A new Fiddler on the Roof is heading towards our Auditorium Theatre at Congress and Michigan, and the “Broadway in Chicago” folks are flooding the airwaves with promo information. But times are hard and tickets are expensive. What to do?
The received wisdom is that the 1971 screen adaptation is “elaborately faithful and musically nearly complete,” so why not just pop a disk into your DVD player and start a sing-along at home?
Anticipating this question, I flew up to Canada last week to catch the new troupe at the Conexus Arts Centre in Regina, Saskatchewan. Really! I did! And I took four people with me, two of whom had never seen Fiddlerbefore (either on stage or on screen). We all had a great time, and we all urge you to go.
Click here to read my full post in JUF online.
Many thanks to Courtney Davis of Troika for helping me arrange my trip, and to Melissa Steinbach of Matchmaking Touring, LLC for the Back Stage Tour.
Follow-Up Interviews coming soon with Set Designer Steve Gilliam & Costume Designer Tony Ray Hicks 🙂
Cast members (& their roles) from left: Brooke Hills (Tzeitel), Billy Holly (Rabbi), Brenne Rimberg (Shprintze), David Andrews Rogers (Music Director), Pamela D. Chabora (Golde), Ted Keener (Vladimir), & David B. Springstead, Sr. (Lazar Wolf).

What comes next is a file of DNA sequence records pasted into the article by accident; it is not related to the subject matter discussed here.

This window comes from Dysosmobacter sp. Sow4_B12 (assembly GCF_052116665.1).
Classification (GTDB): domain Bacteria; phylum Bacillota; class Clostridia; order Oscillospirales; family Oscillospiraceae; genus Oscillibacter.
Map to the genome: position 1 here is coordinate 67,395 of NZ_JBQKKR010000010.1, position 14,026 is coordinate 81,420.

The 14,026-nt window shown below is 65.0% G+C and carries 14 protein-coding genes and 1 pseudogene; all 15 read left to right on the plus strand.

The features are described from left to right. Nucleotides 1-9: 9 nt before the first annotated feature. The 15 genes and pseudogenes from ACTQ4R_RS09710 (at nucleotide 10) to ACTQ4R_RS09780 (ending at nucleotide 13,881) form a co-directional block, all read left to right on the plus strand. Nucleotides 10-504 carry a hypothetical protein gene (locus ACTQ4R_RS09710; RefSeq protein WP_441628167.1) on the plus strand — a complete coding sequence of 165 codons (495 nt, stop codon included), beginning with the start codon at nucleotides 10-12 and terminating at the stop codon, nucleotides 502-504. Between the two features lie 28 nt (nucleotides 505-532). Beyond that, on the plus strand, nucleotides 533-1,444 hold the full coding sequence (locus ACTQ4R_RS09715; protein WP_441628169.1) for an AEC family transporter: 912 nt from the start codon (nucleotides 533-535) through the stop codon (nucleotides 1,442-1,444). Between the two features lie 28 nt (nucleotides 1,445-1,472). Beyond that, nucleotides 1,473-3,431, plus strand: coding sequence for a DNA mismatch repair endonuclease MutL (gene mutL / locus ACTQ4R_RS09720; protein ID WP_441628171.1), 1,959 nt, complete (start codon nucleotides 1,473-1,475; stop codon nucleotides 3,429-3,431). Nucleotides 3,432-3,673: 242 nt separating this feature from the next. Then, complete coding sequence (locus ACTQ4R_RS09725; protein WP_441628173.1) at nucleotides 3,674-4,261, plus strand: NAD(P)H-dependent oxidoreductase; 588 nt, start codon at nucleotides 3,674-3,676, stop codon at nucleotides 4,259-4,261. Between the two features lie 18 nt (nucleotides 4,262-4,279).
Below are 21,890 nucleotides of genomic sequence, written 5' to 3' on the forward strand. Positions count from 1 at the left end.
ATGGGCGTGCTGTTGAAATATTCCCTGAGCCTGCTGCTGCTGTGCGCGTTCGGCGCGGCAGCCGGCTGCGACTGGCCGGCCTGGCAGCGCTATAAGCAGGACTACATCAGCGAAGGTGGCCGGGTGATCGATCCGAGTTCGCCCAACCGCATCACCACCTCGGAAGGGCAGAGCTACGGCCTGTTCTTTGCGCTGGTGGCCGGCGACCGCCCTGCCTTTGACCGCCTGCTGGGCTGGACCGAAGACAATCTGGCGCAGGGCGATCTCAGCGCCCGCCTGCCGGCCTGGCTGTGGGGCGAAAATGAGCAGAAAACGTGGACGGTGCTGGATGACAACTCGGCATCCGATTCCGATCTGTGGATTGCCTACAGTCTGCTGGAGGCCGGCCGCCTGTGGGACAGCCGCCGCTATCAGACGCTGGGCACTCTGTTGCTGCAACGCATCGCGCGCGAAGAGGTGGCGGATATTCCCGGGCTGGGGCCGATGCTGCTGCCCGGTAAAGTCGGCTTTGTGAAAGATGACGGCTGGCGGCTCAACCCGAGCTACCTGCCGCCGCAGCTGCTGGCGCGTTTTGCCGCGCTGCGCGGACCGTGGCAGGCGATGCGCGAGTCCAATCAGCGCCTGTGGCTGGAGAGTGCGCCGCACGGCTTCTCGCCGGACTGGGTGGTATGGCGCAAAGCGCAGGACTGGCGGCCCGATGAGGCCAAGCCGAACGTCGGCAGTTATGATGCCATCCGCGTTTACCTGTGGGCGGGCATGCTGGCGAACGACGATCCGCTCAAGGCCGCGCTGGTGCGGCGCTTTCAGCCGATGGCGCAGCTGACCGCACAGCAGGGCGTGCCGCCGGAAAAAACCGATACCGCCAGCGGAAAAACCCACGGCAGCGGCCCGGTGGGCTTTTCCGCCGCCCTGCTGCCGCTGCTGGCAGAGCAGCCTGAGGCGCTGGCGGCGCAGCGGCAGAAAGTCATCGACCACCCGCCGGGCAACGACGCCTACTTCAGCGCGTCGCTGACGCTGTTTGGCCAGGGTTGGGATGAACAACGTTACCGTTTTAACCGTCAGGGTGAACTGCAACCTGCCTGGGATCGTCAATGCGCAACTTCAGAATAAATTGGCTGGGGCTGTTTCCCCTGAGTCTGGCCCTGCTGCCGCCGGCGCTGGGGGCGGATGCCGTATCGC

Some Comments from My Guests
From Jymmi Kaye Demchuk (who had never seen Fiddler before): “I did not know what to expect when I attended the show, but from the opening scene I was captivated by the actor’s voice. The music was very familiar and I settled in to be thoroughly entertained right till the end. The story was easy to follow and the theme is as applicable today as it was so many years ago.”
From Erin Genoway (who had never seen Fiddler before): “I absolutely loved the Fiddler on the Roof production that I saw in Regina. The acting was amazing and the singing was fantastic. At times I felt as if Tevye (played by John Preece) was talking or singing directly to us. This historic account is full of lessons, comedy, culture and it provides such insight and understanding. I loved, loved, loved, the show. Thank you so much for sharing your enthusiasm for Fiddler on the Roof with us.”
From Jackie Kuikman (who remembers having seen Fiddler on stage many years ago): Fiddler tunes have been going through my head all weekend. I found the production very poignant. It was thrilling: it wasn’t just the superb quality of the artists and their exuberance, freshness and an air of chutzpah, but it was a glimpse into shtetl life that was lost in the holocaust. That lent an air of sadness for me.”
From Emma Rousseau (who had seen Fiddler on screen but had never seen a performance on stage before): “I found the acting superb. It brought such laughter because song, gestures etc fit so well. It also touched my heart in those instances when change was resisted/reconsidered/finally accepted or agreed to. Was I in a ‘different’ space that night or was the production that good? What a gift!”